From Middle English, from Anglo-Normanoliphant (“ivory, elephant”) and Old French oliphant (“ivory, elephant, musical horn of ivory”), from Latinelephantus (“elephant”), from Ancient Greek ἐλέφας (elephas, “ivory, elephant”).
Kington-Oliphant (Old and Middle English, 1878) regards his work as the definite starting point of the New English which with slight changes was to form the language of the Book of Common Prayer.
Hanna's Memoirs (Edinburgh, 4 vols., 1849-1852); there is a good short Life by Mrs Oliphant 1893).
"ALEXANDER WILLIAM CHARLES [[Oliphant Murray MURRAY OF ELIBANK, 1st Baron]] (1870-1920), British politician, known until 1912 as the Master of Elibank, was born at Elibank, Selkirk, April 12 1870, the eldest son of the first Viscount and tenth Baron Elibank (b.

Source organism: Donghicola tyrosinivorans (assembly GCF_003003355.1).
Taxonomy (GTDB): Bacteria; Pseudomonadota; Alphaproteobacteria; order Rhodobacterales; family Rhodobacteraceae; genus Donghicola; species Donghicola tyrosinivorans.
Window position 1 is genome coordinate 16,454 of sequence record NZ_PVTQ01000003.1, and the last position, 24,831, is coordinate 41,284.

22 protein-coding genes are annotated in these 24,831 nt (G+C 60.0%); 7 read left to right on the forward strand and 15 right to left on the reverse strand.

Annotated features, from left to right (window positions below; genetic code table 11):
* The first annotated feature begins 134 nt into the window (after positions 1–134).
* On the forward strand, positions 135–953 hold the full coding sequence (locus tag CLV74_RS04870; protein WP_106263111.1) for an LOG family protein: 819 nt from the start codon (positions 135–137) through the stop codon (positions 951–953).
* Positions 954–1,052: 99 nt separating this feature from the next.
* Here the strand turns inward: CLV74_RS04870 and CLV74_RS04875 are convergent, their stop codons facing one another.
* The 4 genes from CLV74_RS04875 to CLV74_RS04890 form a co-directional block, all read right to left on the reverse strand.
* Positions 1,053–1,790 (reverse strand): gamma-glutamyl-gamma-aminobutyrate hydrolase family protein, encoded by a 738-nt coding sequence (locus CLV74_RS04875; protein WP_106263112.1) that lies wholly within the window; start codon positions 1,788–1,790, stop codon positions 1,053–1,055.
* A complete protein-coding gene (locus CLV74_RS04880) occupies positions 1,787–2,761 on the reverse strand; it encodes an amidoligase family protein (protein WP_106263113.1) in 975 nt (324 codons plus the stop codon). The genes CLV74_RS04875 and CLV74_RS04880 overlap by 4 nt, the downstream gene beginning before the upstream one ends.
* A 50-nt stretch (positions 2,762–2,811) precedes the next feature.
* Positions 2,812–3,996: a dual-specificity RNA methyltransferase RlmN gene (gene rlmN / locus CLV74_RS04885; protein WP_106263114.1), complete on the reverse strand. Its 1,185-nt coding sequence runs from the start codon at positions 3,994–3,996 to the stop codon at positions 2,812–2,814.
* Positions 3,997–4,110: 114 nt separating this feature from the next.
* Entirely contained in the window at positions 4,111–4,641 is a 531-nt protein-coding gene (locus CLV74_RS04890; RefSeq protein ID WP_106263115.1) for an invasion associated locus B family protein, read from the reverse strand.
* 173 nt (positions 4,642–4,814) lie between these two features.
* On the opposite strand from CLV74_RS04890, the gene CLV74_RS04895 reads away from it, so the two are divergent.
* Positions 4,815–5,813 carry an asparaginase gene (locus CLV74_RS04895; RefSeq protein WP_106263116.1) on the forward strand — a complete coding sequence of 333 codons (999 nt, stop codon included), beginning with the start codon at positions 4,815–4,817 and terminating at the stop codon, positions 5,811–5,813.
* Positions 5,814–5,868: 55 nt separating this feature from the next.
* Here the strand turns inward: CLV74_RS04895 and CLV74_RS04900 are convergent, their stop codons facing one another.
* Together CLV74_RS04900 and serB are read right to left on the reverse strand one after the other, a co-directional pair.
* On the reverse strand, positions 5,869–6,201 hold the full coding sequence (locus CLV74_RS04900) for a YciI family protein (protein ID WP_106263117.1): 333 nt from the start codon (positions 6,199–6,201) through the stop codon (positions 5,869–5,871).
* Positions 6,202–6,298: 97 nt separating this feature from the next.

When in the winter of1303-1304Edward received the submission of the Scottish nobles, Wallace was expressly excepted from all terms. And after the capture of Stirling Castle and Sir William Oliphant, and the submission of Sir Simon Fraser, he was left alone, but resolute as ever in refusing allegiance to the English king.
Among other authors may be noticed Henry James, sen., in Literary Remains; Prof. Masson, Carlyle, Personally and in his Writings; Conway, Thomas Carlyle; Larkin, The Open Secret of Carlyle's Life; Mrs Oliphant in Macmillan's Magazine for April 1881; G.